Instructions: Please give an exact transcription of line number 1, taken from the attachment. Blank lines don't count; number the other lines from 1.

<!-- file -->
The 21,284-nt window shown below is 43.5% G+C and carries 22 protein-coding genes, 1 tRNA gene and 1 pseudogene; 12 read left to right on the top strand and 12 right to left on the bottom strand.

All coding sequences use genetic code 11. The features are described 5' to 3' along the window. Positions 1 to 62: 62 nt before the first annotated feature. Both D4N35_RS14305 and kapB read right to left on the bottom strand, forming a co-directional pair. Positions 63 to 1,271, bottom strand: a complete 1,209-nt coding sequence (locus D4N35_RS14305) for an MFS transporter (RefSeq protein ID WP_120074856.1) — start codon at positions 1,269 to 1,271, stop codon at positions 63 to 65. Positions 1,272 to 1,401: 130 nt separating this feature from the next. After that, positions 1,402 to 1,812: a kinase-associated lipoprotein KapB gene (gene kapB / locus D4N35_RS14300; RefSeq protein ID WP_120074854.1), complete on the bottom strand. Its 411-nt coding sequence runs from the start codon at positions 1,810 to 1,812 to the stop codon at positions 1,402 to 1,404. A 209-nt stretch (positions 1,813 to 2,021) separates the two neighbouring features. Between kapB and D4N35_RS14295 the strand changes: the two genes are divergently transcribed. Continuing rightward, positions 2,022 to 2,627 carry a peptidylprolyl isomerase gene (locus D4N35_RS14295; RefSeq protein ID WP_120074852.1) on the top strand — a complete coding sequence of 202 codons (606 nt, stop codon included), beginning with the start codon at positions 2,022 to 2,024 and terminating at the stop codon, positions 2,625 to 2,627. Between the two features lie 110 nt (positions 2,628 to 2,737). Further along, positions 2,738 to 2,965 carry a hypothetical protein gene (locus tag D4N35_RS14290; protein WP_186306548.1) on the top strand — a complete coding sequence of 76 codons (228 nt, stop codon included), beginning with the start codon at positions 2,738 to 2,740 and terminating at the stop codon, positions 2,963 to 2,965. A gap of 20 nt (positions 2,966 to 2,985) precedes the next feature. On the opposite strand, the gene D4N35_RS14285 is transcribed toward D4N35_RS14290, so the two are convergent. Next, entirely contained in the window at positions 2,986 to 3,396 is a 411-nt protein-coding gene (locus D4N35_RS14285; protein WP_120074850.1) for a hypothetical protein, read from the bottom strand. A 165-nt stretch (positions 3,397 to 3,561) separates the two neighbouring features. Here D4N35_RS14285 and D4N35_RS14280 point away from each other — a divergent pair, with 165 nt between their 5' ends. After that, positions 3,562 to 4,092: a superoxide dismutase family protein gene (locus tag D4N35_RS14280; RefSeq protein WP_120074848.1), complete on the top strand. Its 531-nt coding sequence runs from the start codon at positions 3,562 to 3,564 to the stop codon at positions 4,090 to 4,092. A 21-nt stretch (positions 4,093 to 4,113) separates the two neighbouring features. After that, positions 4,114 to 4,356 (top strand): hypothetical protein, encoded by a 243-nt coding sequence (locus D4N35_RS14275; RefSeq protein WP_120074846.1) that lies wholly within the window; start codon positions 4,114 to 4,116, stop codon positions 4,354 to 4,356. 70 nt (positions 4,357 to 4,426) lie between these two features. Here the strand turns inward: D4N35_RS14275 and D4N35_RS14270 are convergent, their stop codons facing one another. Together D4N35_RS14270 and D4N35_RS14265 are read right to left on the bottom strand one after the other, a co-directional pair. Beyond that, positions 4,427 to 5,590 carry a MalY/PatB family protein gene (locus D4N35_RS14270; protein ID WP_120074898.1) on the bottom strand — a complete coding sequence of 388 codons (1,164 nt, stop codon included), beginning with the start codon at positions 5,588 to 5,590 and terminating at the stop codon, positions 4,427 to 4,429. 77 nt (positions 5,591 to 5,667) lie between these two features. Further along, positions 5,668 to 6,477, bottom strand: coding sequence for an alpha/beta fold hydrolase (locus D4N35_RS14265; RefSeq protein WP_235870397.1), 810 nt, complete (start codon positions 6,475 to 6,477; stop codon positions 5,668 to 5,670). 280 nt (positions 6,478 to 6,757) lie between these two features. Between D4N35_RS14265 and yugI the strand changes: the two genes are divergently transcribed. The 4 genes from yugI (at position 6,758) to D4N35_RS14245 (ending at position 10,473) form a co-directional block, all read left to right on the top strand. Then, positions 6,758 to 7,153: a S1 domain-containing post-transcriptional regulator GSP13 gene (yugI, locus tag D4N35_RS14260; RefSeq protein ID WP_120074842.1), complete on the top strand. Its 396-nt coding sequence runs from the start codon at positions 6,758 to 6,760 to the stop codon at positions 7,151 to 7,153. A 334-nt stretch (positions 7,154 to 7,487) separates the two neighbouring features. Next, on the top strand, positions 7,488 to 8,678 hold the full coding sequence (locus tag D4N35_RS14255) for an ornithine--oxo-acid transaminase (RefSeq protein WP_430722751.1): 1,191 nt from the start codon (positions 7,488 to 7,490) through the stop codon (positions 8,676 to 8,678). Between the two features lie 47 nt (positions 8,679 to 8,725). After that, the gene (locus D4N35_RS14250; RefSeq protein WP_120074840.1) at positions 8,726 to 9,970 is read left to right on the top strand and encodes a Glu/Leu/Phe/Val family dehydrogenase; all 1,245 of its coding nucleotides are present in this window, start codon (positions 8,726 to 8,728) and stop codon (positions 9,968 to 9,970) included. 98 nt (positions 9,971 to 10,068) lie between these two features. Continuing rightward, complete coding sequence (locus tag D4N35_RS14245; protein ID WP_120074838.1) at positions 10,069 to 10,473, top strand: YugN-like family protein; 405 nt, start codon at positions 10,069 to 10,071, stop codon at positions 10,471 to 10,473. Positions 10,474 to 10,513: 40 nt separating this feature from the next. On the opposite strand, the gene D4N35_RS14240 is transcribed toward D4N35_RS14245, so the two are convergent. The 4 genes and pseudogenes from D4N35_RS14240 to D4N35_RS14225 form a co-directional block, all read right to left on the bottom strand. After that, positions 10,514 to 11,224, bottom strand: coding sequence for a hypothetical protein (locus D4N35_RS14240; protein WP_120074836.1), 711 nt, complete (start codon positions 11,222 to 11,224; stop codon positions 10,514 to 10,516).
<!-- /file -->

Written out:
The 21,284-nt window shown below is 43.5% G+C and carries 22 protein-coding genes, 1 tRNA gene and 1 pseudogene; 12 read left to right on the top strand and 12 right to left on the bottom strand.